In redesigning macroinvertebrates.org, we are focusing on three levels of the current system: the macro, or the architecture of the site, where pages go in relation to each other, and what the general structure and flow of the website is like - whether the site will be structured more like a key or a guide, for example. At the meso-level, our concern is with the interactions on the page – what the layout and structure of each page will be like, what content and how it will be available. At the micro level, we are concerned with the microinteractions, the various cues and feedback mechanisms that the user will encounter interacting with the site.
I’ve been assembling a list of precedents looking at macro and meso level strategies in dealing with content. The Great Animal Orchestra is a great example of a website that seeks to train people to listen and identify various biomes and animal sounds. It encourages the user to put on their headphones, and leads them through a selection of various regions, using circular spatial metaphors to slowly train users to isolate specific sounds. A multiple choice game that asks you questions about what you’ve just heard is an interesting way to evaluate if users are learning.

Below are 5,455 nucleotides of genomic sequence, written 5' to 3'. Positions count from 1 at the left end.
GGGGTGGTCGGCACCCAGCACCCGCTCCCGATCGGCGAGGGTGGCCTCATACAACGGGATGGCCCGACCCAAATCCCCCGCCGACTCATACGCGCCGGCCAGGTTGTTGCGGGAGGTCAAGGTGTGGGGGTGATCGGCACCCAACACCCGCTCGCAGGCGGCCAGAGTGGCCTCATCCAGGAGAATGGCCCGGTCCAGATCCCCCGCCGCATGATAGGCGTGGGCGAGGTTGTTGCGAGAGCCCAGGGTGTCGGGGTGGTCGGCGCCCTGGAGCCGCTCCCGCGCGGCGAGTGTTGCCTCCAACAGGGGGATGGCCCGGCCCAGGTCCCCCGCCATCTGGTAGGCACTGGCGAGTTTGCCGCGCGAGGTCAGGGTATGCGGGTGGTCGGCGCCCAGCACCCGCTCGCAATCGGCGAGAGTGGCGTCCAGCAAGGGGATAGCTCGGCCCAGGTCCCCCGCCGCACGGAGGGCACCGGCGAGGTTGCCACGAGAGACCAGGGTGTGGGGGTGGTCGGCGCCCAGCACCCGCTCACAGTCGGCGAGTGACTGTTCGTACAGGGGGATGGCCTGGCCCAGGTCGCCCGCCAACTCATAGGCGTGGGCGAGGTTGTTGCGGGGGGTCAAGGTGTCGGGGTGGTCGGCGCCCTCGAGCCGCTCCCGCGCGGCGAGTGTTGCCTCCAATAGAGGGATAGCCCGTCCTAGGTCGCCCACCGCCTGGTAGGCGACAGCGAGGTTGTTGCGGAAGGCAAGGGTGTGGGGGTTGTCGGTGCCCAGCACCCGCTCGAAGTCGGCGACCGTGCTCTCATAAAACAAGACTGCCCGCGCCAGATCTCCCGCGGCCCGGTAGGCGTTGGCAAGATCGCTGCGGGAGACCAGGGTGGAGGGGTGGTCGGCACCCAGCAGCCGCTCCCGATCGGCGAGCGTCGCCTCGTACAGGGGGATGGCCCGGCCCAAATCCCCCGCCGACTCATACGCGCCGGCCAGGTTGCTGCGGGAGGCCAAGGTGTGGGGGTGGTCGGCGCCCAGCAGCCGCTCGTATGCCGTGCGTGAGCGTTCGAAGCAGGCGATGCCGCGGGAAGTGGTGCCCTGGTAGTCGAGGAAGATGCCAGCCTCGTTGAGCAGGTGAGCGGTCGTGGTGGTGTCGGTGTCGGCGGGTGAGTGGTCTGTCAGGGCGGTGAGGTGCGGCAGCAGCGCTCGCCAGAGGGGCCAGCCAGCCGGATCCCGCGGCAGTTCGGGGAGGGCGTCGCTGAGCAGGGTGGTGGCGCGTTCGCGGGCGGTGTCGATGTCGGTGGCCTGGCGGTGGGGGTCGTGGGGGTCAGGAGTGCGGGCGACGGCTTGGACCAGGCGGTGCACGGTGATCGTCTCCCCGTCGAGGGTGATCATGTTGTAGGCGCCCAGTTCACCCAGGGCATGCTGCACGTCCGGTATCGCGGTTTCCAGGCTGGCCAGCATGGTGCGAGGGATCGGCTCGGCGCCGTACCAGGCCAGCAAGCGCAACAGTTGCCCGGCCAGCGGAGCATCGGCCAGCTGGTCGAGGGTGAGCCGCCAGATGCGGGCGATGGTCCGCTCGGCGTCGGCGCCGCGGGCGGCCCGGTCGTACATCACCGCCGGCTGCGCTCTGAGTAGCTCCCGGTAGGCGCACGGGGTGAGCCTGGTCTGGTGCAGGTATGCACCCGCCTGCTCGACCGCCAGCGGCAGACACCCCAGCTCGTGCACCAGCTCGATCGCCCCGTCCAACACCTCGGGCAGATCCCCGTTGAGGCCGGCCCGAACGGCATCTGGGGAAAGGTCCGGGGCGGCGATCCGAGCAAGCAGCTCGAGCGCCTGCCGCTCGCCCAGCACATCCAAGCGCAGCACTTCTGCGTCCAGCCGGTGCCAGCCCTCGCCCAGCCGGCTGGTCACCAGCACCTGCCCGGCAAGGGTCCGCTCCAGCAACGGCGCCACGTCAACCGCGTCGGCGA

The British Museum’s website has an interesting way of isolating and highlighting various paths the user can take to view information. While the current site follows a chronological format, the user can isolate specific areas to view chronologies of. The website also uses overlays to give away information in a neat, concise manner.
Codeology is interesting because of the way that the grid structure is laid out, where hovering the mouse over a specific square causes it to animate and rotate. Possibly could be used as a precedent for interactions for the website where hovering over an insect square enlarges and magnifies it.
The Harvard Art Museum website uses a more standard grid interface, but interestingly allow for panning and zooming into the high resolution images on the site.
The Google font gallery uses a detailed sidebar with the ability to use sliders to change variables and update things in realtime. In addition to this, the various modules in the grid also allow for changing around variables and being able to see how the type changes and looks - this is really important as an example of how to manipulate and compare different images without necessarily diving in a level deeper.
An interdisciplinary team